5. Some time later, after Israel has begun to enjoy peace and safety, other Islamic nations (from “the four corners of the earth”) come against the Land and against the Lord. They are summarily defeated.
  6. I have no idea how long it will be between the two conflicts. It’s possible that the western (‘Christian’) nations will be amongst the first to acknowledge the King in Jerusalem as the true Messiah. If so, they will give Him their allegiance and their tributes. Israel will become a wealthy nation, and the nations who have refused to accept Jesus’ sovereignty will come against the Land “to take plunder and to take a booty”.

Monday, August 14, 2006

The Middle East conflict (2)

I just want to clarify something from my earlier post, regarding Ezekiel 38. It seems that John picked up from Ezekiel that the Gog/Magog confederacy comes from the “four corners of the earth” (Rev 20:8). That’s another way of saying (a) they come from all points of the compass and (b) they are distant from Israel.

These are the directions they come from (relative to Israel):

Magog = north
Meshech & Tubal = north
Gomer = north
Togarmah “of the uttermost parts of the north”
Persia = east
Ethiopia = south
Libya = west
Sheba & Dedan = south
Tarshish = south

Hence, “from the four corners of the earth”.

None of these nations are neighbours of Israel, which I believe is significant. The nations occupying these territories today are all Islamic, which I believe is also significant.

A positive view of hell

I have been thinking for some time that the Christadelphian understanding of hell (which is shared with several other denominations as well as individuals in mainstream denominations which might 'officially' hold the traditional view) is more in keeping with a Grace-based understanding of the Gospel than the traditional view.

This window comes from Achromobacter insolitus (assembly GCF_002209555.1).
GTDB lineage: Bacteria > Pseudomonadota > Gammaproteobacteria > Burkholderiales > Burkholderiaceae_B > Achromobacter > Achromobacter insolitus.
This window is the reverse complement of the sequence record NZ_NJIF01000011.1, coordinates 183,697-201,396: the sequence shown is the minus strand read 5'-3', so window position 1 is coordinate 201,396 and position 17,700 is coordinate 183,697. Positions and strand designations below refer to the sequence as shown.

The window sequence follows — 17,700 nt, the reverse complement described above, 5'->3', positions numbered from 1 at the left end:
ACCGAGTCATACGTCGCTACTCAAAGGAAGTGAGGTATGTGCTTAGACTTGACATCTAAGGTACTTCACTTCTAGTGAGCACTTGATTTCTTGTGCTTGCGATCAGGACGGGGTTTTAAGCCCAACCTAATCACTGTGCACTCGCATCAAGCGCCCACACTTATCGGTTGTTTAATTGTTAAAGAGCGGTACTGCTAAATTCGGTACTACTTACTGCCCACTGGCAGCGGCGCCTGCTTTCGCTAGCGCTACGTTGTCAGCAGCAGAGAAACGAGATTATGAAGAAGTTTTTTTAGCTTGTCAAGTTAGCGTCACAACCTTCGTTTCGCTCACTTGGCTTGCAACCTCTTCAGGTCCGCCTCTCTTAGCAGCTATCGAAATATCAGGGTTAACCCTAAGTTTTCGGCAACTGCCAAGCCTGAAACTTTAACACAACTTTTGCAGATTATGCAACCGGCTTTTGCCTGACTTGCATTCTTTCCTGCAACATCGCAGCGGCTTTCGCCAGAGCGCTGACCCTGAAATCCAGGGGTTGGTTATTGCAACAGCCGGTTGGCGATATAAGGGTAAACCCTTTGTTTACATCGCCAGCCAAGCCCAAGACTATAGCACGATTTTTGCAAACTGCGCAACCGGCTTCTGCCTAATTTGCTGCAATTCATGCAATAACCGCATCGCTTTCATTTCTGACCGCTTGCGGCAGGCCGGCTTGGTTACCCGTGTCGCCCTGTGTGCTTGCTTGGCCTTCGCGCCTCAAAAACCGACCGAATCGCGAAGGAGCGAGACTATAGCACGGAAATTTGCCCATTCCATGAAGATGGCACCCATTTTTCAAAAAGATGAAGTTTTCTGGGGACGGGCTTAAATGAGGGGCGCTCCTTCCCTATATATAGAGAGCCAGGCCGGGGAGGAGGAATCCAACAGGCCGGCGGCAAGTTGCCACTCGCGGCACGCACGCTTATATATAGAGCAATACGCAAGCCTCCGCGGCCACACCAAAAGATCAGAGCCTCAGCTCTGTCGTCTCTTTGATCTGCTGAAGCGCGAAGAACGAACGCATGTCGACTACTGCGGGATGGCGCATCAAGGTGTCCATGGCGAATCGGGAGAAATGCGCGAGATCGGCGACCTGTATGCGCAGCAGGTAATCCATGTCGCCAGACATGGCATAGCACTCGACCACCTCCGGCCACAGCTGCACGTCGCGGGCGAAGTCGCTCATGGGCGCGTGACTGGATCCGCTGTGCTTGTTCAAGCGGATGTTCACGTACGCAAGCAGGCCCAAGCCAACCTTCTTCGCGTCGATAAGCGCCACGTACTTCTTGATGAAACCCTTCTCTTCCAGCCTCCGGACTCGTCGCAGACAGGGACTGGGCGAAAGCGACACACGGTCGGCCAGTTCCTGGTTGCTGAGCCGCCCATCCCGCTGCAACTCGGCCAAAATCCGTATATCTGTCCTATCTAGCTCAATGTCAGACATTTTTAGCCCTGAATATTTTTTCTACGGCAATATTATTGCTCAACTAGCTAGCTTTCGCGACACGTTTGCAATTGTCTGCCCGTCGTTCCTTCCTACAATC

One of the cornerstones of the Gospel is "God is love" and "God so loved that He gave ... that we should not perish". Another cornerstone is that God is gracious and it is His pleasure to give us the Kingdom.

The 'annihilationist' view of hell (i.e the wicked perish and cease to exist) together with the 'conditional immortality' view (i.e. that immortality is God's gift and the soul is not inherently immortal) offer an understanding of life-after-death which is consistent with these foundations of Christianity (i.e. God's love and graciousness).

In my view, the understanding of resurrection and life-after-death which is held by Adventists, some of the Church of God groups, Christadelphians and others is not only a better interpretation of Scripture than the traditional views, but if presented well would also be more appealing to the large number of people who have trouble reconciling the idea of a loving God with eternal torments.

Unfortunately, Christadelphians often present this understanding of life-after-death in a negative way.
  • "Immortality of the soul is unscriptural".
  • "Christendom is astray from the Bible".
  • "The soul that sins will die".